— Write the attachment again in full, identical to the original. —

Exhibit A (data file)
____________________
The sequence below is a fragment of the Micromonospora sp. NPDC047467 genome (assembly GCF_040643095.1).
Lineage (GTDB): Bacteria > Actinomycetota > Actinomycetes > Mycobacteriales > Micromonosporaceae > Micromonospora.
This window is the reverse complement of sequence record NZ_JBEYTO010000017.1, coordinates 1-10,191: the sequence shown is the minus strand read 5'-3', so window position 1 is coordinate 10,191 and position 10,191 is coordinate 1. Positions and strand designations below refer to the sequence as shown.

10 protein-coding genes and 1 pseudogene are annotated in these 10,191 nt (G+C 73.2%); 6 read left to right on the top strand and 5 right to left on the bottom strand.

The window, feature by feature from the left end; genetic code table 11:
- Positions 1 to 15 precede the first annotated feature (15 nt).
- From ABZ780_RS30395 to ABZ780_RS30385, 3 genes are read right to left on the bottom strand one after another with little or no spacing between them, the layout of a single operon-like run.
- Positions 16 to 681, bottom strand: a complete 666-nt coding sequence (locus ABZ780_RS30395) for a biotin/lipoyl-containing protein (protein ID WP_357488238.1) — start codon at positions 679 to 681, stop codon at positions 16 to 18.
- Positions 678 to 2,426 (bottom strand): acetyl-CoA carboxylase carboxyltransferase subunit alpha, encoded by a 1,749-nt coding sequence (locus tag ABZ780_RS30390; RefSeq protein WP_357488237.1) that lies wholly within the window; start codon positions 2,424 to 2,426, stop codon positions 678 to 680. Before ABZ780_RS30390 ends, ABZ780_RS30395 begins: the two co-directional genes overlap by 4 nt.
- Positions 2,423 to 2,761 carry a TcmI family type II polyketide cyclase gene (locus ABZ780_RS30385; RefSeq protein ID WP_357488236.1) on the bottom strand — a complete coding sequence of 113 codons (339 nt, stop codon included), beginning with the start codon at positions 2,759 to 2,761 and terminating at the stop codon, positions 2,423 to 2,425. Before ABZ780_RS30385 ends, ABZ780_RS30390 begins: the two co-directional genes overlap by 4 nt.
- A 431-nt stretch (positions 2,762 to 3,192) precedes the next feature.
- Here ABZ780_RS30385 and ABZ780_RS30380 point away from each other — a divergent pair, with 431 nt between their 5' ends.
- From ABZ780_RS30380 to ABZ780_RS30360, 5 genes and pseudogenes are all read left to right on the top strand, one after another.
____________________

The sequence below is a fragment of the Micromonospora sp. NPDC047467 genome (assembly GCF_040643095.1).
Lineage (GTDB): Bacteria > Actinomycetota > Actinomycetes > Mycobacteriales > Micromonosporaceae > Micromonospora.
This window is the reverse complement of sequence record NZ_JBEYTO010000017.1, coordinates 1-10,191: the sequence shown is the minus strand read 5'-3', so window position 1 is coordinate 10,191 and position 10,191 is coordinate 1. Positions and strand designations below refer to the sequence as shown.

10 protein-coding genes and 1 pseudogene are annotated in these 10,191 nt (G+C 73.2%); 6 read left to right on the top strand and 5 right to left on the bottom strand.

The window, feature by feature from the left end; genetic code table 11:
- Positions 1 to 15 precede the first annotated feature (15 nt).
- From ABZ780_RS30395 to ABZ780_RS30385, 3 genes are read right to left on the bottom strand one after another with little or no spacing between them, the layout of a single operon-like run.
- Positions 16 to 681, bottom strand: a complete 666-nt coding sequence (locus ABZ780_RS30395) for a biotin/lipoyl-containing protein (protein ID WP_357488238.1) — start codon at positions 679 to 681, stop codon at positions 16 to 18.
- Positions 678 to 2,426 (bottom strand): acetyl-CoA carboxylase carboxyltransferase subunit alpha, encoded by a 1,749-nt coding sequence (locus tag ABZ780_RS30390; RefSeq protein WP_357488237.1) that lies wholly within the window; start codon positions 2,424 to 2,426, stop codon positions 678 to 680. Before ABZ780_RS30390 ends, ABZ780_RS30395 begins: the two co-directional genes overlap by 4 nt.
- Positions 2,423 to 2,761 carry a TcmI family type II polyketide cyclase gene (locus ABZ780_RS30385; RefSeq protein ID WP_357488236.1) on the bottom strand — a complete coding sequence of 113 codons (339 nt, stop codon included), beginning with the start codon at positions 2,759 to 2,761 and terminating at the stop codon, positions 2,423 to 2,425. Before ABZ780_RS30385 ends, ABZ780_RS30390 begins: the two co-directional genes overlap by 4 nt.
- A 431-nt stretch (positions 2,762 to 3,192) precedes the next feature.
- Here ABZ780_RS30385 and ABZ780_RS30380 point away from each other — a divergent pair, with 431 nt between their 5' ends.
- From ABZ780_RS30380 to ABZ780_RS30360, 5 genes and pseudogenes are all read left to right on the top strand, one after another.